The Volokh Conspiracy
Mostly law professors | Sometimes contrarian | Often libertarian | Always independent
As many news outlets report, and as Josh discusses below, the United States has now filed a suit against the state of Texas in federal court, seeking to enjoin the state and its agents from enforcing SB 8. Josh notes a number of possible procedural problems the suit may face, and while I do not think it will be smooth sailing, I think he underestimates how many of those problems are solved by a suit by one sovereign against another.
Let's start with a piece of common ground. Thanks to precedents like United States v. Texas (1892), I think we all agree that the United States can sue Texas in equity without a statutory cause of action and without the interposition of sovereign immunity. That means Ex Parte Young and its limitations are irrelevant. There may well be intricate questions about what kind of equitable relief is available against this kind of enforcement scheme, but it's a lot easier for the courts to focus on that question clearly in this procedural posture.
The other most important change brought by this suit is that there are no individual defendants. The only defendant is the state of Texas. So I think many of Josh's concerns about whether judges are proper defendants, or whether this is really a suit against all of the people of the United States, etc., are less weighty than they may seem. The only defendant is the state of Texas.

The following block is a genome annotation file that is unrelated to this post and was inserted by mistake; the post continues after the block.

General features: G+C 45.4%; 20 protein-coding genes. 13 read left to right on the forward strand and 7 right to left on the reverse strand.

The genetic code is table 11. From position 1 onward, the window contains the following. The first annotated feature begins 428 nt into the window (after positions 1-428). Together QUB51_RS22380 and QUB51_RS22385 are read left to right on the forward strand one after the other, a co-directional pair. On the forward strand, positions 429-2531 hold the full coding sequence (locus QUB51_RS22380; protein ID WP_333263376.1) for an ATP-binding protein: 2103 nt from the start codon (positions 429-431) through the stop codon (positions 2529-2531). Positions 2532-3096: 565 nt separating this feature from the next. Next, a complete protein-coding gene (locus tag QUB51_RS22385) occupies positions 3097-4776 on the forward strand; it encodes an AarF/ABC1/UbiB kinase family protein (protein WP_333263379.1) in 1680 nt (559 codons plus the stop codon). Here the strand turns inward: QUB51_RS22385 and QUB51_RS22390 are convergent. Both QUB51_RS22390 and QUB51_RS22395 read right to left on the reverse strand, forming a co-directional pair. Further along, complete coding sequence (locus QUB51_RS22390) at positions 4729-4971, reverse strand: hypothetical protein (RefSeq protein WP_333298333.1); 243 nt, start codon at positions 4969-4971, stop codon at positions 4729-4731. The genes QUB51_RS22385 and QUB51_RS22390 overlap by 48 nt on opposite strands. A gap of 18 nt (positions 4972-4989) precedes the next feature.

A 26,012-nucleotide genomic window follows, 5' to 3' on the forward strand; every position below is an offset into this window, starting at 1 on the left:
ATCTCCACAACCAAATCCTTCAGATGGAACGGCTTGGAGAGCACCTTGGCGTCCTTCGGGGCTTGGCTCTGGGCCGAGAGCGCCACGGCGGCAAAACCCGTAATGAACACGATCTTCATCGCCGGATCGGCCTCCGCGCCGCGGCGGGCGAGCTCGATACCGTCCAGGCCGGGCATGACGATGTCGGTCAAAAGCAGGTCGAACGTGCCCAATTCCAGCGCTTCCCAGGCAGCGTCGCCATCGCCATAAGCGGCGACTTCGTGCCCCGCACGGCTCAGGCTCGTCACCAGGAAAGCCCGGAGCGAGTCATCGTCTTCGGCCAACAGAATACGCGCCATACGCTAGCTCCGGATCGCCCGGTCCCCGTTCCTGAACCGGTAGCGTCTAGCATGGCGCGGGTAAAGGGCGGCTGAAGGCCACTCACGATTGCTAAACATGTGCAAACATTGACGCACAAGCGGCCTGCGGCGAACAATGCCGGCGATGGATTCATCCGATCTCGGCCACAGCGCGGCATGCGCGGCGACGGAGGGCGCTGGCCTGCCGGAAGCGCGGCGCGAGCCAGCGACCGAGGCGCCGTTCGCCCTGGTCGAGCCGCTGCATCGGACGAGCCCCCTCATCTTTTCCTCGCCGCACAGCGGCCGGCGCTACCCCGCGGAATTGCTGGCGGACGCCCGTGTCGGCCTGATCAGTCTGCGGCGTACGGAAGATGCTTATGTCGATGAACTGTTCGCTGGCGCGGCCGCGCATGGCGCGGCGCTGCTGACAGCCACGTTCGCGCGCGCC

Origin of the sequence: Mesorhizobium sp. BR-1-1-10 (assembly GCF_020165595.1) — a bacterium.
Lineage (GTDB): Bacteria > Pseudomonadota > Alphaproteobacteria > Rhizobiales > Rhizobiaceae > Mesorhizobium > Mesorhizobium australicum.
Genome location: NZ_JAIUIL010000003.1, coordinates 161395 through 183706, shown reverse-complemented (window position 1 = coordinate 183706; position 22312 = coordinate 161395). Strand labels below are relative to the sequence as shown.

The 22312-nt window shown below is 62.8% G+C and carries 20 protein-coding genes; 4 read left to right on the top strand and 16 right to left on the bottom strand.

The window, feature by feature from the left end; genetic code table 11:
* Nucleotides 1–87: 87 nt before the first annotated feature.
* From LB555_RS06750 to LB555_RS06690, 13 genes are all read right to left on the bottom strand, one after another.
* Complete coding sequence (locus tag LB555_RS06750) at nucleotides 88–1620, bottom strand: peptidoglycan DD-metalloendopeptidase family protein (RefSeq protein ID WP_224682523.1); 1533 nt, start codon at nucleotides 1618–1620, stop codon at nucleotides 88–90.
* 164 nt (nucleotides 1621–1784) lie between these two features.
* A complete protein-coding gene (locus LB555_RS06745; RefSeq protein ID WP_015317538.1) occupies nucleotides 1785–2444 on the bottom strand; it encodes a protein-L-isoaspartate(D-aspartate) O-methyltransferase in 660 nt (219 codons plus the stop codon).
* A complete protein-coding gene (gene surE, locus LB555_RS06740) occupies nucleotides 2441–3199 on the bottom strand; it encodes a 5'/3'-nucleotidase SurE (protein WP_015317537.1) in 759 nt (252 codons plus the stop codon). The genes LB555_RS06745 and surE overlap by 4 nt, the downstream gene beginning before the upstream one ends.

To be sure, the government's request for relief against the defendant requests that the relief run against all of the defendant's agents—so it may seem like I am splitting hairs. But formally, that could be an important difference. As I understand the claim, what the United States wants is an injunction that prevents the state of Texas from authorizing anybody to bring SB8 suits, hear SB8 suits, or otherwise treat SB8 as a valid law. Since the only way anybody can get the authorization to do those things is from the state of Texas as a legal entity, it seems like the state of Texas is the proper, and only necessary, defendant.
I don't know whether the United States will ultimately get that injunction, but this seems like the right procedural vehicle to ask for it.